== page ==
To add insult to injury, it’s one thing to discover that your mAT-705 ATU eats 9V batteries if left on but not in use, but it’s quite something else to discover your $220 ATU’s 9V battery is held in with a piece of double-sided sticky tape.

Seriously?

How long could this possibly function if you’re replacing batteries frequently in the field?

My hope is that Mat-Tuner will sort out this design and re-introduce the mAT-705 to the market. I’ve heard so many positive things about other Mat-Tuner models which is why I wanted to try one out with the IC-705.

Mat-Tuner ATUs are sold by respected retailers in the ham radio world (like Vibroplex, who loaned this model for review) so I expect they’ll address these concerns in the coming months. I’ll certainly post all updates here on QRPer.

Until then, I have to recommend skipping the $220 mAT-705 and instead purchasing the excellent ($160 kit/$190 assembled) Elecraft T1.

Icom IC-705: Reviewing the Mat-Tuner mAT-705 in the field

UPDATE: My review of the mAT-705 ATU below is accurate as of its original posting. Since this review, however, I’ve discovered some design issues that prevent me from continuing to recommend it. Click here for details.

Last week, Vibroplex sent me their new Mat-Tuner mAT-705 external ATU on loan to evaluate with my recently acquired Icom IC-705.

Here’s some info about the mAT-705 from Vibroplex’s product page:

The new mAT-705 antenna tuner is designed specifically for use with the new Icom IC-705 QRP transceiver. Connect the mAT-705 directly to the TUNER jack on the IC-705 with the included cable and control the antenna tuner directly from the front panel of the radio or use RF-sensing to actuate the tuner when changing bands. 1.8-54 MHz, 5-1500 ohms matching range, 16000 user memories recalling previous used settings internal to the tuner when returning to an earlier used frequency.

The tuner is powered by an internal standard 9 volt alkaline battery. Power saving technology inside the tuner allows the use of the unit for months without replacement. No battery power is consumed by the unit when powered off.

Yesterday, I stopped by South Mountains State Game Land (K-6952) to give the mAT-705 some field time. Up to this point, I had not used the tuner other than tuning to the 80 and 40 meter bands from home (mainly to make sure it worked before hitting the field).

To really give the mAT-705 a workout, I deployed my CHA Emcomm III Portable random wire antenna. The Emcomm III is the only field antenna in my arsenal that covers 160 meters – 6 meters–an exceptionally wide frequency range.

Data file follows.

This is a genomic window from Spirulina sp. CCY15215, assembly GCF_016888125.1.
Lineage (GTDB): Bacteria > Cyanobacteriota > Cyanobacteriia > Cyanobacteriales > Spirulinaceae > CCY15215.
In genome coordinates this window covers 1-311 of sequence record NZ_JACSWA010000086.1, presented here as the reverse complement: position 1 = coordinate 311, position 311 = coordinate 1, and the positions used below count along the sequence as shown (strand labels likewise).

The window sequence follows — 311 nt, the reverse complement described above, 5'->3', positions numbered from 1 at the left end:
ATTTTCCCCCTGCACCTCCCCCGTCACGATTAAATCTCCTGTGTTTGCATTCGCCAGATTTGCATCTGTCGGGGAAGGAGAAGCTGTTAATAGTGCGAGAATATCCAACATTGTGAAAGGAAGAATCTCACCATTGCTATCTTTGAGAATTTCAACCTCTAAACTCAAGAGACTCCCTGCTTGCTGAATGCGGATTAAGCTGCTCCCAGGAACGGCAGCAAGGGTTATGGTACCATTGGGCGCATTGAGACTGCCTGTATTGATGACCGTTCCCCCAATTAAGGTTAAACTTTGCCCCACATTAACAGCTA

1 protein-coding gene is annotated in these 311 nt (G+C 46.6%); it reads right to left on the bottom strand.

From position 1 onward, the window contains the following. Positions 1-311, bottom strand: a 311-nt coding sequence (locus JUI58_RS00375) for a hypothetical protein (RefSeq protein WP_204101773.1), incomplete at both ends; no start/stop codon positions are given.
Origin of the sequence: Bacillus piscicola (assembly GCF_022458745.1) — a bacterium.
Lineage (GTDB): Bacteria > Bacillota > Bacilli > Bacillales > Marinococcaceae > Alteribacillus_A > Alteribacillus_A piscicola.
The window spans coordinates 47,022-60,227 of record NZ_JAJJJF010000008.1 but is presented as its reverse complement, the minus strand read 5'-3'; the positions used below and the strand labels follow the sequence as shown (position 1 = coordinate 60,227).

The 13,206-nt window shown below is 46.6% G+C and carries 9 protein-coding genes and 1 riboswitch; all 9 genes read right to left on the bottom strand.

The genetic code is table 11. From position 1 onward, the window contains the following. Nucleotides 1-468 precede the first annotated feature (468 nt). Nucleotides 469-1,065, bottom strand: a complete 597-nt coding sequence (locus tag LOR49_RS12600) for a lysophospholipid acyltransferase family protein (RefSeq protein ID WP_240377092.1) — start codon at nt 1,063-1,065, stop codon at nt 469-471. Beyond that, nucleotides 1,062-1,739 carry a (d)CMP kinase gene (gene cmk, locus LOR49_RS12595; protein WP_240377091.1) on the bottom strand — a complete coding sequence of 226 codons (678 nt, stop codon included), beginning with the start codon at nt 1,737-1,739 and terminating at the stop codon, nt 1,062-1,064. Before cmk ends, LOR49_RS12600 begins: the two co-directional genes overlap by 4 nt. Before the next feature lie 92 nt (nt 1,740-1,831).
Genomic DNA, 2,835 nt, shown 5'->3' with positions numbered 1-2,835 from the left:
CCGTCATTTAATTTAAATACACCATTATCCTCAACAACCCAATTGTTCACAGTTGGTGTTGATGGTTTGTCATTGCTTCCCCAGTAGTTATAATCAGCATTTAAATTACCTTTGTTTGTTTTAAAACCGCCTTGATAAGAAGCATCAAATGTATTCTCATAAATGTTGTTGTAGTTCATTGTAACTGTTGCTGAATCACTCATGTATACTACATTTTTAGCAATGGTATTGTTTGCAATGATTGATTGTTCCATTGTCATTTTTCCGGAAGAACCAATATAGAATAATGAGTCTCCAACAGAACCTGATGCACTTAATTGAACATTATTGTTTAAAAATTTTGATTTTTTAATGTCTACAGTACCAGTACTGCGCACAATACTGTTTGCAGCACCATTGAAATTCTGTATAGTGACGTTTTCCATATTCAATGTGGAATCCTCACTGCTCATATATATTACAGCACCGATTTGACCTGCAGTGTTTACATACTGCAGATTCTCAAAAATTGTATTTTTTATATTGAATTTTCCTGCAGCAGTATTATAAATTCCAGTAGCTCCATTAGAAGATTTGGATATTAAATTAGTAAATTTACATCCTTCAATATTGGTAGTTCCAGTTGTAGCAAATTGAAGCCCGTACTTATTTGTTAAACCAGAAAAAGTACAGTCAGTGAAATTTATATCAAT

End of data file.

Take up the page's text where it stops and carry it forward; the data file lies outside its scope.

What I like about this particular POTA site is the open parking area which allows me to configure the Emcomm III a number of ways.

The Emcomm III, being a wire antenna, is incredibly stealthy. Since you can’t see it in the photo above, I’ve marked up the configuration below (click to enlarge):

I’m guessing the apex of the antenna was easily 45′ high.

Activating

I started my activation on the 80 meter band.

After working a few stations on 80 meters, I decided to test the mAT-Tuner over a fairly wide frequency range before calling CQ on the 40 meter band.

Here’s a short video:

POTA Hunters: look for me on the 160 meter band this fall and winter! I’m so impressed how well it matched the Emcomm III on 160.

 

Indeed, I am very pleased with how quickly and efficiently the mAT-705 found matches on every band I tested.

In terms of form factor, the mAT-705 is quite compact, but a little longer in length than I had anticipated. Honestly, though, there’s nothing here to complain about.

The enclosure/chassis is incredibly strong. I’m willing to bet you could accidentally drive over it with your car and it would survive in tact.

The mAT is powered by an alkaline 9V battery. Vibroplex expects that this battery will last for months under normal use.

Note that there is a specific procedure for replacing the battery in order to protect the LED “illuminators” that are press-fit to the board.:

  1. Remove the case by removing the 4 rear 2mm allen screws.
  2. Turn the tuner upside down and shake it a little to get the PCB to slide out of the case enough to grab.
  3. Carefully grasp the PCB sides and slide the board out slowly.

Update: I’ve followed the procedure above and still had an issue with the illuminators falling out. They really need to be secured better. I was able to re-insert them and close the ATU, but when you open the mAT-705 to change the battery, be in a space where you can capture both of them if they fall out.

Any mAT-705 negatives?

Not really, but I do feel the price is a little steep at $219.95–but then again the mAT-705 seems to do the job and do it well. I have to assume the TBA Icom AH-705 ATU will cost at least as much. I’m okay with paying at the top end of the market if I’m getting a quality product and this certainly seems like one.

I like the fact that the mAT-705 integrates perfectly with the IC-705 via the control cable and that I don’t have to worry about protecting it at all in my backpack. It’ll also take the IC-705 through the entire HF spectrum and even up to 6 meters.

 

I plan to continue using the mAT-705 for a while and even test it on severely non-resonant antennas just to see how far I can push it for a match.

Stay tuned! (See what I did there–?)

Many thanks to Vibroplex, again, for lending me this mAT-705 for review and evaluation.

Click here to check out the mAT-705 at Vibroplex.